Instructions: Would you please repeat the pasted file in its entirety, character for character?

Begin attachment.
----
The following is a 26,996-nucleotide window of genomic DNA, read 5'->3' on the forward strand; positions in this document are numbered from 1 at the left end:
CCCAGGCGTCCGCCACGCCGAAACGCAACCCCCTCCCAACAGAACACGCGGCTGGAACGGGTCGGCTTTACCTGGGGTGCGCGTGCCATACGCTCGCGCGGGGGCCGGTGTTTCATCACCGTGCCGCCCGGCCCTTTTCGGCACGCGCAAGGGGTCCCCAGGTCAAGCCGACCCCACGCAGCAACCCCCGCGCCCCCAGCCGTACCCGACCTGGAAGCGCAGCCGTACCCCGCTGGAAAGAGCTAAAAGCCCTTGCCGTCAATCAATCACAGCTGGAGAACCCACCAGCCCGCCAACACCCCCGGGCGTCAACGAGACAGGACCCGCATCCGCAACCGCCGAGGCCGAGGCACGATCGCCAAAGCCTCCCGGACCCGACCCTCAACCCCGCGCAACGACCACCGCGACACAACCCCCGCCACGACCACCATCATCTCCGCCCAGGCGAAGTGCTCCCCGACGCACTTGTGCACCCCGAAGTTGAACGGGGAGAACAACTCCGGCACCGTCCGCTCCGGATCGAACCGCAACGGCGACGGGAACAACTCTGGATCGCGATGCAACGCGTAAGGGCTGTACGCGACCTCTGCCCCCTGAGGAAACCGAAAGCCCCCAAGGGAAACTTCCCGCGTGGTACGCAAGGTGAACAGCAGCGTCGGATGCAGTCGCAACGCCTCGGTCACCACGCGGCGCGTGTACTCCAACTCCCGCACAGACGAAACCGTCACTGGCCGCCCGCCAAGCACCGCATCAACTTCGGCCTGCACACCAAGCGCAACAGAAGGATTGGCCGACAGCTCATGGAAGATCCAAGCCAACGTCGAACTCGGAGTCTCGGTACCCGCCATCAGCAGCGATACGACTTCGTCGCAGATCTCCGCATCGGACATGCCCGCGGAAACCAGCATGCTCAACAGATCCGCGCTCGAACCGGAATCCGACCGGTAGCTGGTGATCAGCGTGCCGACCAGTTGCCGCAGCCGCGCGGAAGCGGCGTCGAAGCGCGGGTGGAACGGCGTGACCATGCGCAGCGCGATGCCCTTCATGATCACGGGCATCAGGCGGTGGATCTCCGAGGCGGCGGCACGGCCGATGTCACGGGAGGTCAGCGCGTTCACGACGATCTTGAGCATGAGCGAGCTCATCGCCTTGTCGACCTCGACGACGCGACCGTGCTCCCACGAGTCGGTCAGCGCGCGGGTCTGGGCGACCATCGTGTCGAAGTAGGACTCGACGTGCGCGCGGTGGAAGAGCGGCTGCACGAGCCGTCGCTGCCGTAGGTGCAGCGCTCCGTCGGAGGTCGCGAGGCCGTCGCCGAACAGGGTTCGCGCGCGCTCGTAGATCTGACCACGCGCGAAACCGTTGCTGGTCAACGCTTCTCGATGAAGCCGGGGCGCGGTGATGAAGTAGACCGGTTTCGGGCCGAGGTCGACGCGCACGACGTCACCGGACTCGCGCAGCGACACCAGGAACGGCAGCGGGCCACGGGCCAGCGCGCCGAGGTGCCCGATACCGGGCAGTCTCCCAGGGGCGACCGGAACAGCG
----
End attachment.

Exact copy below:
The following is a 26,996-nucleotide window of genomic DNA, read 5'->3' on the forward strand; positions in this document are numbered from 1 at the left end:
CCCAGGCGTCCGCCACGCCGAAACGCAACCCCCTCCCAACAGAACACGCGGCTGGAACGGGTCGGCTTTACCTGGGGTGCGCGTGCCATACGCTCGCGCGGGGGCCGGTGTTTCATCACCGTGCCGCCCGGCCCTTTTCGGCACGCGCAAGGGGTCCCCAGGTCAAGCCGACCCCACGCAGCAACCCCCGCGCCCCCAGCCGTACCCGACCTGGAAGCGCAGCCGTACCCCGCTGGAAAGAGCTAAAAGCCCTTGCCGTCAATCAATCACAGCTGGAGAACCCACCAGCCCGCCAACACCCCCGGGCGTCAACGAGACAGGACCCGCATCCGCAACCGCCGAGGCCGAGGCACGATCGCCAAAGCCTCCCGGACCCGACCCTCAACCCCGCGCAACGACCACCGCGACACAACCCCCGCCACGACCACCATCATCTCCGCCCAGGCGAAGTGCTCCCCGACGCACTTGTGCACCCCGAAGTTGAACGGGGAGAACAACTCCGGCACCGTCCGCTCCGGATCGAACCGCAACGGCGACGGGAACAACTCTGGATCGCGATGCAACGCGTAAGGGCTGTACGCGACCTCTGCCCCCTGAGGAAACCGAAAGCCCCCAAGGGAAACTTCCCGCGTGGTACGCAAGGTGAACAGCAGCGTCGGATGCAGTCGCAACGCCTCGGTCACCACGCGGCGCGTGTACTCCAACTCCCGCACAGACGAAACCGTCACTGGCCGCCCGCCAAGCACCGCATCAACTTCGGCCTGCACACCAAGCGCAACAGAAGGATTGGCCGACAGCTCATGGAAGATCCAAGCCAACGTCGAACTCGGAGTCTCGGTACCCGCCATCAGCAGCGATACGACTTCGTCGCAGATCTCCGCATCGGACATGCCCGCGGAAACCAGCATGCTCAACAGATCCGCGCTCGAACCGGAATCCGACCGGTAGCTGGTGATCAGCGTGCCGACCAGTTGCCGCAGCCGCGCGGAAGCGGCGTCGAAGCGCGGGTGGAACGGCGTGACCATGCGCAGCGCGATGCCCTTCATGATCACGGGCATCAGGCGGTGGATCTCCGAGGCGGCGGCACGGCCGATGTCACGGGAGGTCAGCGCGTTCACGACGATCTTGAGCATGAGCGAGCTCATCGCCTTGTCGACCTCGACGACGCGACCGTGCTCCCACGAGTCGGTCAGCGCGCGGGTCTGGGCGACCATCGTGTCGAAGTAGGACTCGACGTGCGCGCGGTGGAAGAGCGGCTGCACGAGCCGTCGCTGCCGTAGGTGCAGCGCTCCGTCGGAGGTCGCGAGGCCGTCGCCGAACAGGGTTCGCGCGCGCTCGTAGATCTGACCACGCGCGAAACCGTTGCTGGTCAACGCTTCTCGATGAAGCCGGGGCGCGGTGATGAAGTAGACCGGTTTCGGGCCGAGGTCGACGCGCACGACGTCACCGGACTCGCGCAGCGACACCAGGAACGGCAGCGGGCCACGGGCCAGCGCGCCGAGGTGCCCGATACCGGGCAGTCTCCCAGGGGCGACCGGAACAGCG